Symbol Name Atomic Number Atomic Weight Group Number
Ra Radium 88 226.0254 2


Standard State: Solid at 298 K
Color: Metallic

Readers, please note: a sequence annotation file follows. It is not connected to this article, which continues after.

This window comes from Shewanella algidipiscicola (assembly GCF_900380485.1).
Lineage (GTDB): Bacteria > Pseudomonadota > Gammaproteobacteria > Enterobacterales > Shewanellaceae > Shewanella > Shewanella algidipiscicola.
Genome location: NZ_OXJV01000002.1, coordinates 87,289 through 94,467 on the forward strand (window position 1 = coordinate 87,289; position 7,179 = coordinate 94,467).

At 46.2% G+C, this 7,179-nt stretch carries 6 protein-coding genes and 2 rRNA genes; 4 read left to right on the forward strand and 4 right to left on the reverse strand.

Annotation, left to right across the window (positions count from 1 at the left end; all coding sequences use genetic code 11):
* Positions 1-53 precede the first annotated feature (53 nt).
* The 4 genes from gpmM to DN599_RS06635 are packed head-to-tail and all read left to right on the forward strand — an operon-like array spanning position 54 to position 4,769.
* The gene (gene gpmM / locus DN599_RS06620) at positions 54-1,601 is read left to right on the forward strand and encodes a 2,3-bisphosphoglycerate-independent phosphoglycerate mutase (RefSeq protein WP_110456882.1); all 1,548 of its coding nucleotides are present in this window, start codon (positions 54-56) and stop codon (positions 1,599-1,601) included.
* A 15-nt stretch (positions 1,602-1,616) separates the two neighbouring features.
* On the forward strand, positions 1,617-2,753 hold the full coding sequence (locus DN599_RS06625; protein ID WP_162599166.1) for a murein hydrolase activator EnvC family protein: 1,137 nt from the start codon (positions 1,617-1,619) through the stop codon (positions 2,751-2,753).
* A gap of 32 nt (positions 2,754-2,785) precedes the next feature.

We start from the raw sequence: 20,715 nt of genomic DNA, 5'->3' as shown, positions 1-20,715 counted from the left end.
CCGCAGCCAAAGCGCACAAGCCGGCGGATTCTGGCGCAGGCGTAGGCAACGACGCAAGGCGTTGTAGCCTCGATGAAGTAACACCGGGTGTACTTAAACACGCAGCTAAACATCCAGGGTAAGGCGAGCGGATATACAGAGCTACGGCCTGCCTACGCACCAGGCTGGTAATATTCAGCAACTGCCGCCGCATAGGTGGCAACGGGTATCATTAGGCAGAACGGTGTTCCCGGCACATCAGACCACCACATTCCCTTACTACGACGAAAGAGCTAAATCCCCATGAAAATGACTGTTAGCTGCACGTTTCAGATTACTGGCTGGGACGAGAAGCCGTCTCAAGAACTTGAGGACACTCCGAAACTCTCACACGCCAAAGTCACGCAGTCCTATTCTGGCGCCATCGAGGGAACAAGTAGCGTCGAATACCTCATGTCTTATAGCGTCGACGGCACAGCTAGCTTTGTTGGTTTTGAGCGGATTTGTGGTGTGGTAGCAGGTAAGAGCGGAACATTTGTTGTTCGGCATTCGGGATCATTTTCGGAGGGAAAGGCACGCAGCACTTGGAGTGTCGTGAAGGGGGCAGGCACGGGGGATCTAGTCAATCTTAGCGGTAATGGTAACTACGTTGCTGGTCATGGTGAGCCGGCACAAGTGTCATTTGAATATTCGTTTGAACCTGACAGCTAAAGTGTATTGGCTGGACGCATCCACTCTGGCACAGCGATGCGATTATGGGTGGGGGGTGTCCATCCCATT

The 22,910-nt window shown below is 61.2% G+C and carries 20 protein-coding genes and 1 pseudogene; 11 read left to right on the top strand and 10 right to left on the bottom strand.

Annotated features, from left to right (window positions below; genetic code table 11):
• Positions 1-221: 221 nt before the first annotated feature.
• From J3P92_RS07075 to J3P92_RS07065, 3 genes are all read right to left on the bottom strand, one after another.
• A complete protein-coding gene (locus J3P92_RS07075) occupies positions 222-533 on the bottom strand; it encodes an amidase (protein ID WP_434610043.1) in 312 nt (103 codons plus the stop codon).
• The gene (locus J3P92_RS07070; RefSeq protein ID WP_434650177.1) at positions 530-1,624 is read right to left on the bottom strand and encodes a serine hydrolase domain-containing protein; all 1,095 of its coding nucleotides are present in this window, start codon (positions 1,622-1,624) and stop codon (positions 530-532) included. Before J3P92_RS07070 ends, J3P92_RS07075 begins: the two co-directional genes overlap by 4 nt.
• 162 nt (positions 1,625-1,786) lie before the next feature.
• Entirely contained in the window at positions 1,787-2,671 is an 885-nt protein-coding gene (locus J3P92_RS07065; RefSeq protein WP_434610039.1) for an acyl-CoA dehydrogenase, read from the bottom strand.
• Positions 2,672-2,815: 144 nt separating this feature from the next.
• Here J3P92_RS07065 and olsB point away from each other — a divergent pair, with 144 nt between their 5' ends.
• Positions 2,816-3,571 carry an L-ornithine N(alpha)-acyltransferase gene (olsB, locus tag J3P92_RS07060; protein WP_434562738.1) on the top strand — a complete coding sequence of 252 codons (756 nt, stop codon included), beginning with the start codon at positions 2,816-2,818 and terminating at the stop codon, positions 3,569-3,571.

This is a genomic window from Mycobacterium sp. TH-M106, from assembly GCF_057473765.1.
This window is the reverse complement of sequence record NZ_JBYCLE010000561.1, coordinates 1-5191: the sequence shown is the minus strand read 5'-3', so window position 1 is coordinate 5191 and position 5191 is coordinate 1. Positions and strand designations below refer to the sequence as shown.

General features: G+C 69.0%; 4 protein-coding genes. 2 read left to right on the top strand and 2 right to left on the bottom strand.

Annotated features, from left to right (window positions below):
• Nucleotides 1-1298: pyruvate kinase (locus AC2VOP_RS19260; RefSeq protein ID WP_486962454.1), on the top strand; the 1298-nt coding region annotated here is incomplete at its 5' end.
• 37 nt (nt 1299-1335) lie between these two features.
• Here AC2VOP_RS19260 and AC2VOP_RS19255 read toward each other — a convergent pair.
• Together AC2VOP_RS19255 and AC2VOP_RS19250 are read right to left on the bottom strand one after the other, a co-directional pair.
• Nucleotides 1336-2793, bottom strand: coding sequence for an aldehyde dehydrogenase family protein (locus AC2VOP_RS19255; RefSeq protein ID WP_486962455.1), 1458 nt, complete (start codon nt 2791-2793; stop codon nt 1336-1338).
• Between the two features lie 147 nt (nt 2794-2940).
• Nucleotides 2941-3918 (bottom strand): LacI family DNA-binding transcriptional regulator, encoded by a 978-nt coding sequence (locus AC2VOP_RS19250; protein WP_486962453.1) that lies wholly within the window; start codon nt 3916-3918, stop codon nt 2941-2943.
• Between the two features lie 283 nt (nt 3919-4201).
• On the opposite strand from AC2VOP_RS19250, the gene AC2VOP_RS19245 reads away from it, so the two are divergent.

Radium was discovered in 1898 by M. and Mme. Curie in the pitchblende or uraninite of North Bohemia, where it occurs.  There is about 1 g of radium in 7 tons of pitchblende.  The element was isolated in 1911 by Mme. Curie and Debierne by the electrolysis of a solution of pure radium chloride, employing a mercury cathode; on distillation in an atmosphere of hydrogen this amalgam yielded the pure metal. Radium is obtained commercially as the bromide or chloride; it is doubtful if any appreciable stock of the isolated element now exists. The pure metal is brilliant white when freshly prepared, but blackens on exposure to air, probably due to formation of the nitride.  Radium is a radiological hazard and inhalation, injection, or body exposure can cause cancer and other body disorders.